Publishers Weekly

    Orwell: The New Life - Taylor, D. J.

    D. J. Taylor, Orwell: The New Life

    “Taylor expertly illuminates how early influences provided Orwell with a keen interest in the power of language and the language of power. The subtitle of Taylor’s authoritative account reflects newly available material but could just as accurately reflect the renewed life given to Orwell in our post-fact world.”

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    When the World Didn't End: A Memoir - Turner, Guinevere

    Guinevere Turner, When the World Didn’t End: A Memoir
    (Crown Publishing Group)

    “Guinevere Turner’s mesmerizing, devastating account of growing up in the Lyman Family cult is a coming-of-age story like no other. Rendered in astounding detail from her childhood journals, her story reads like a novel and deserves wide attention in an age of fringe groups going mainstream.”
    –Jessica Bruder

    Holding the Note: Profiles in Popular Music - Remnick, David

    David Remnick, Holding the Note: Profiles in Popular Music

    “[A] gathering of exceptionally vivid and melodic profiles of musicians late in life. Written over the past three decades, these are keenly observed, deeply felt, and judiciously detailed encounters of genuine communion mixing interviews, biography, and analysis, all lyrically and radiantly composed… There’s a bittersweet quality to Remnick’s perceptions of these legendary figures.”

    Wild Things - Kay, Laura

    Laura Kay, Wild Things

    “Laura Kay could teach a masterclass on the low-key, wholesome, slightly messy queer rom com… Wild Things is a friends-to-lovers romance, yes, but also a heartwarming exploration of found family… Recommended for fans of droll British humor, readers of In at the Deep End and Queenie, and watchers of Fleabag and Feel Good.”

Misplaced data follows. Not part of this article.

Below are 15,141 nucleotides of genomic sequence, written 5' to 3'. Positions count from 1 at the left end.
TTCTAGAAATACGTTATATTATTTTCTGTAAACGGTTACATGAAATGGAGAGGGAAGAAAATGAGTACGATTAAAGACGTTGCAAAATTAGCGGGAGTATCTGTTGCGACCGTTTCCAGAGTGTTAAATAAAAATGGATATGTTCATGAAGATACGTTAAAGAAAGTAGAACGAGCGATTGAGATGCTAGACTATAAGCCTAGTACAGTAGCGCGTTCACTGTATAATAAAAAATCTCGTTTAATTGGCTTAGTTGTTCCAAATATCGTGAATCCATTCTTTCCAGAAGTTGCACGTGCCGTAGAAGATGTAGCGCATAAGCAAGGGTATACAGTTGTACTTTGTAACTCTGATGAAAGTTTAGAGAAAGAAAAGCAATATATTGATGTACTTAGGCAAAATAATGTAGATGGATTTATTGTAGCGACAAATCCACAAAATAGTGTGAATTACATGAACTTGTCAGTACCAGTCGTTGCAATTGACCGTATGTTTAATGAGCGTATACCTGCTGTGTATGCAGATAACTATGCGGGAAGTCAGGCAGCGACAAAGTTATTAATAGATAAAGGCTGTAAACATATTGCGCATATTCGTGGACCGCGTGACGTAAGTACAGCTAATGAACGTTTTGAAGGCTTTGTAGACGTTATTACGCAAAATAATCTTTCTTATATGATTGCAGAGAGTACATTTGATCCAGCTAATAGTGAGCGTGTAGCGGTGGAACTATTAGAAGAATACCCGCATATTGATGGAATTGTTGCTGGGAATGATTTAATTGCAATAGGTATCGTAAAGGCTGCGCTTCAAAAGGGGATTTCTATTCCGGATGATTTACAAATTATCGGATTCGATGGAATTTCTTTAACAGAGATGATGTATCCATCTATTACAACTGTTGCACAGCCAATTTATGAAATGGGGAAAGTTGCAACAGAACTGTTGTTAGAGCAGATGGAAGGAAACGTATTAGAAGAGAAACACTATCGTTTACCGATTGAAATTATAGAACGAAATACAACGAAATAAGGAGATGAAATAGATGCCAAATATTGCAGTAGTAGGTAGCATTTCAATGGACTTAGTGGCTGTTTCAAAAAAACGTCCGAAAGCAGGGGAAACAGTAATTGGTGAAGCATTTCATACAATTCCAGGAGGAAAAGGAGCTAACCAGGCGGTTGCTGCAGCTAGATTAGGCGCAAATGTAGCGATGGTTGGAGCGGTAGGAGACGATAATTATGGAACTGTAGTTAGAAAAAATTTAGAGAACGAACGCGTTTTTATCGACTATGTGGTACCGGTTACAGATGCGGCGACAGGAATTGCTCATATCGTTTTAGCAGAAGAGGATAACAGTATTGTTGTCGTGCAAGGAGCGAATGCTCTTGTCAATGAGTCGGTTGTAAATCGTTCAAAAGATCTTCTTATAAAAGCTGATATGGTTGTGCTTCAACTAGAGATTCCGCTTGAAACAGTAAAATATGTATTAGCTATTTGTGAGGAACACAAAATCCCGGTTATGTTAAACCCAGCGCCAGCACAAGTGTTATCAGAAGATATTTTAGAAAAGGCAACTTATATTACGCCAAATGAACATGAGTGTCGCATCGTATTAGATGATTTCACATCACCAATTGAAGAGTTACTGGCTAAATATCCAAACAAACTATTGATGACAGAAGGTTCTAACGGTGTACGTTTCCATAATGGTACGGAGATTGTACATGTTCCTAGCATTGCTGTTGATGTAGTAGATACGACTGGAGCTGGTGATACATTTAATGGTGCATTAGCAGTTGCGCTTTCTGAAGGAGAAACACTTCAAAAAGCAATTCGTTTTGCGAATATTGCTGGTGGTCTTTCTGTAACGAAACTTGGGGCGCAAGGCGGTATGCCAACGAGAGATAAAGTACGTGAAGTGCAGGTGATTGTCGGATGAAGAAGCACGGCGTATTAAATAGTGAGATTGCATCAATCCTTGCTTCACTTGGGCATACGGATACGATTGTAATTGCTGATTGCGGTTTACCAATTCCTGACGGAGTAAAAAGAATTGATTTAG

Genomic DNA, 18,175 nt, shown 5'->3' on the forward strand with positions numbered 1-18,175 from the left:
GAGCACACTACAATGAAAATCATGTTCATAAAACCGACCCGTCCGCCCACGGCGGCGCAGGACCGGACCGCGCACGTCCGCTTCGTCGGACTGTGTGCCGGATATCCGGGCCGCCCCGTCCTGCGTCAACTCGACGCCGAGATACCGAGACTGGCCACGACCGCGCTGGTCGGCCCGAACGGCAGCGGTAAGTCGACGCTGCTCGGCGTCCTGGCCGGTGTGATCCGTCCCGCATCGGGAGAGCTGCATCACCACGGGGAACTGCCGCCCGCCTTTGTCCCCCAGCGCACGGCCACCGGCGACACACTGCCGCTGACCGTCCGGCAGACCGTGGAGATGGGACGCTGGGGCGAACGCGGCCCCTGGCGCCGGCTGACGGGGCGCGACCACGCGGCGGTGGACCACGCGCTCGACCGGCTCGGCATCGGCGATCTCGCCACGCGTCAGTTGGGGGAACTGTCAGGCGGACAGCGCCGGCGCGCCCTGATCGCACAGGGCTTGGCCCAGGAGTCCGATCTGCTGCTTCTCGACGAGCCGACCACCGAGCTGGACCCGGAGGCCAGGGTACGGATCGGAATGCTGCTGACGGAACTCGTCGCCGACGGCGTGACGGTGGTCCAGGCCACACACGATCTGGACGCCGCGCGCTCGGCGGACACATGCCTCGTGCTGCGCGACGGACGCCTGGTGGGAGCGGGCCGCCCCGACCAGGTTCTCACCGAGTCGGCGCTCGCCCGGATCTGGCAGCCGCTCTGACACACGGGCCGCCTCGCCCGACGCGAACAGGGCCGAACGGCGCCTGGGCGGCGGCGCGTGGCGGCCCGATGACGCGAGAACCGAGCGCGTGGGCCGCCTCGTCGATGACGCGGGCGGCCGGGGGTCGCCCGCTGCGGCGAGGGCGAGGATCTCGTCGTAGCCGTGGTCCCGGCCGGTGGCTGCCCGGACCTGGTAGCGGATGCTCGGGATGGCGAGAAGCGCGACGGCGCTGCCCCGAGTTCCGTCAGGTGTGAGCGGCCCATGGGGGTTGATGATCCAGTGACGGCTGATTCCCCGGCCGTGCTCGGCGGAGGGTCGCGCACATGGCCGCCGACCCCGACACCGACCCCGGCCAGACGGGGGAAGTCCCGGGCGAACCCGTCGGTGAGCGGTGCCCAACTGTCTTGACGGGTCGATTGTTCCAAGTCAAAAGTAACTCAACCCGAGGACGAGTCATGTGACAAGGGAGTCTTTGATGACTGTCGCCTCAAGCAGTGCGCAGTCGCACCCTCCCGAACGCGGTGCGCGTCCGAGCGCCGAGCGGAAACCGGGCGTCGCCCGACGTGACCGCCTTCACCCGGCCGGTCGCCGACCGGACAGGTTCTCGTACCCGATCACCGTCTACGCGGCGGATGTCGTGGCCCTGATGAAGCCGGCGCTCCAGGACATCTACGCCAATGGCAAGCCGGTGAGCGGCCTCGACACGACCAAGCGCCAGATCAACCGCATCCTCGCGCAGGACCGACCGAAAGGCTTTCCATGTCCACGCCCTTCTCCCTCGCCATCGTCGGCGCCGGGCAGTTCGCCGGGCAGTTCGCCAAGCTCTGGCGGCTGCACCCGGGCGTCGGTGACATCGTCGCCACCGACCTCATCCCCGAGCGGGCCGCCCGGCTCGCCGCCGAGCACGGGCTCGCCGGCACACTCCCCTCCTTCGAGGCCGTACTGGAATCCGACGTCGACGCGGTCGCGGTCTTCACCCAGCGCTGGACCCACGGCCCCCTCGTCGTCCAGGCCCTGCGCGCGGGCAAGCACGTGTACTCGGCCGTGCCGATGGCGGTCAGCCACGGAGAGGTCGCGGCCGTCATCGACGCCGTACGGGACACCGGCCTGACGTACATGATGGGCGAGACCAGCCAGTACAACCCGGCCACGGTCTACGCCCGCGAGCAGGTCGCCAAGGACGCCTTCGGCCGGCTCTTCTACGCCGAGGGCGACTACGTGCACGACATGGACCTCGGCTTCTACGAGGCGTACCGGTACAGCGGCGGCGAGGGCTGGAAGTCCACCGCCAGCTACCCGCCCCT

The Lesbrary


    Carlos Fonseca, Austral (trans. Megan McDowell)

    “The protagonists of this sweeping novel strive to piece together the past in all its cruelty to better understand themselves and whence they came. Austral juxtaposes beautifully the search for truth and the artistic process in a depiction that makes one indistinguishable from the other. With great sensitivity, Carlos Fonseca captures the sense of dislocation that comes to define anyone who has ever been displaced.”
    –Alejandro Varela

    Why Fathers Cry at Night: A Memoir in Love Poems, Recipes, Letters, and Remembrances - Alexander, Kwame

    Kwame Alexander, Why Fathers Cry at Night: A Memoir in Love Poems, Recipes, Letters, and Remembrances
    (Little Brown)

    “Written with candor, warmth, and heart-wrenching grace, Why Fathers Cry at Night is nothing short of a marvel, animating humanity’s most important questions: What does it mean to grieve, to have the courage to surrender, to find a home in this tumultuous world, and to learn to love again? With radiance and poetic precision, Kwame Alexander’s words will remind you of art’s infinite sustenance.”